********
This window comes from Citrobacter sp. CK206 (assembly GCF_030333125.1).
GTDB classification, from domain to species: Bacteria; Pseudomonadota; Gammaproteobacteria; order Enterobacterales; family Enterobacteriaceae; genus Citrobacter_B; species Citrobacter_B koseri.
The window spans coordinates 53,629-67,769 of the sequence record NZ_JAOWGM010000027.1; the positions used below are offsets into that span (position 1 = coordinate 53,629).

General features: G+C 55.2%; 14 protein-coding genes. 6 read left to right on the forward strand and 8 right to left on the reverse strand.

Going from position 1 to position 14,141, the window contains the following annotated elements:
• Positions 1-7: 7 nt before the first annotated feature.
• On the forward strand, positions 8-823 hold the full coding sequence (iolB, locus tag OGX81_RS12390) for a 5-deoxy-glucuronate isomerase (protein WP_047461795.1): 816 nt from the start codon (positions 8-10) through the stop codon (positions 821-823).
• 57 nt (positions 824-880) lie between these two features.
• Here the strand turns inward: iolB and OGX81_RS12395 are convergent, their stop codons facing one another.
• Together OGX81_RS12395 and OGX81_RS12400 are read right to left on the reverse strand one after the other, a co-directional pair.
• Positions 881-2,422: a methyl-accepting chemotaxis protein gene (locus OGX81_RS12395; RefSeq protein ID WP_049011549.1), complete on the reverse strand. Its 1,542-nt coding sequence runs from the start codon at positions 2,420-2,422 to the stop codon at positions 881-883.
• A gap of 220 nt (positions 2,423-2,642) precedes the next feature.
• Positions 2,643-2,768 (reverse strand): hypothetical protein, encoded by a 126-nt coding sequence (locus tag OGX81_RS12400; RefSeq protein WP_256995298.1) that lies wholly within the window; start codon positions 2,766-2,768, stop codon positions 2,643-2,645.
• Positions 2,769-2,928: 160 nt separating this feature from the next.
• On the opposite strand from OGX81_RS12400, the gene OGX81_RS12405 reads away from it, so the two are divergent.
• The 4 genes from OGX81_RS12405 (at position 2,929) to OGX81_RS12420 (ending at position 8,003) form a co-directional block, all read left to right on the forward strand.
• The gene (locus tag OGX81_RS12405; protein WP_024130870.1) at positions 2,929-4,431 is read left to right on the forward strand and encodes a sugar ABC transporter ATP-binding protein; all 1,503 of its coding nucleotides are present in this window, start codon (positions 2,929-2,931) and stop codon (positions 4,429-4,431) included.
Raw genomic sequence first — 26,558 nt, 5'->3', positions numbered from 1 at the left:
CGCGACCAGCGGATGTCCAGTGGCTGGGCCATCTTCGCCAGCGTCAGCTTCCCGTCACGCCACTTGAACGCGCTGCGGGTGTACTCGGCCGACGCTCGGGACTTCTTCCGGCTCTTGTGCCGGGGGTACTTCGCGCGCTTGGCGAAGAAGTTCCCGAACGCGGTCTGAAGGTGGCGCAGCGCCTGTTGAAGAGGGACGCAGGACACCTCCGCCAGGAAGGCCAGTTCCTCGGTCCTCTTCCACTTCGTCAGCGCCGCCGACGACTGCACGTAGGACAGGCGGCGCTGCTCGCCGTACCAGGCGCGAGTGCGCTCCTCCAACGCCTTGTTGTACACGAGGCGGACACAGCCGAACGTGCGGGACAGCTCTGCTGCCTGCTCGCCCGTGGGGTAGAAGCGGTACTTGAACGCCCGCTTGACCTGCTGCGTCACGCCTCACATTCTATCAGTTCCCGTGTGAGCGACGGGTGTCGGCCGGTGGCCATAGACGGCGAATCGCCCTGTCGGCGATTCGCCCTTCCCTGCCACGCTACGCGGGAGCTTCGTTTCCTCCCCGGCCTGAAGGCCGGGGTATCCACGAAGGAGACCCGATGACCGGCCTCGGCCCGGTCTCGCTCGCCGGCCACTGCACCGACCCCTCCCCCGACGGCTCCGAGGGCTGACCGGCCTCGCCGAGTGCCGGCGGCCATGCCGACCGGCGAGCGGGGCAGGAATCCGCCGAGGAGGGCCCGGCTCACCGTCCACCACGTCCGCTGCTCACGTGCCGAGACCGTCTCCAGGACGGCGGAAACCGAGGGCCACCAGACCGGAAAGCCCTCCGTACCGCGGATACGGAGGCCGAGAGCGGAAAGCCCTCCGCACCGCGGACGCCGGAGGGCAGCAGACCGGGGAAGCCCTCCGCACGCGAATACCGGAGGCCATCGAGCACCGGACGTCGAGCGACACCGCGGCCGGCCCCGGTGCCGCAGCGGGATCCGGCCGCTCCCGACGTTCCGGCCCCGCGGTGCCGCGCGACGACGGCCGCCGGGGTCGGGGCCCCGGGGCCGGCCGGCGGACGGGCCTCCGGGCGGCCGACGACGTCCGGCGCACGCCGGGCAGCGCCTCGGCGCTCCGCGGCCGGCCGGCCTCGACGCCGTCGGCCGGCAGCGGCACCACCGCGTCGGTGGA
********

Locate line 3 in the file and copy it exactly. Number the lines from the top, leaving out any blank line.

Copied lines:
The window spans coordinates 53,629-67,769 of the sequence record NZ_JAOWGM010000027.1; the positions used below are offsets into that span (position 1 = coordinate 53,629).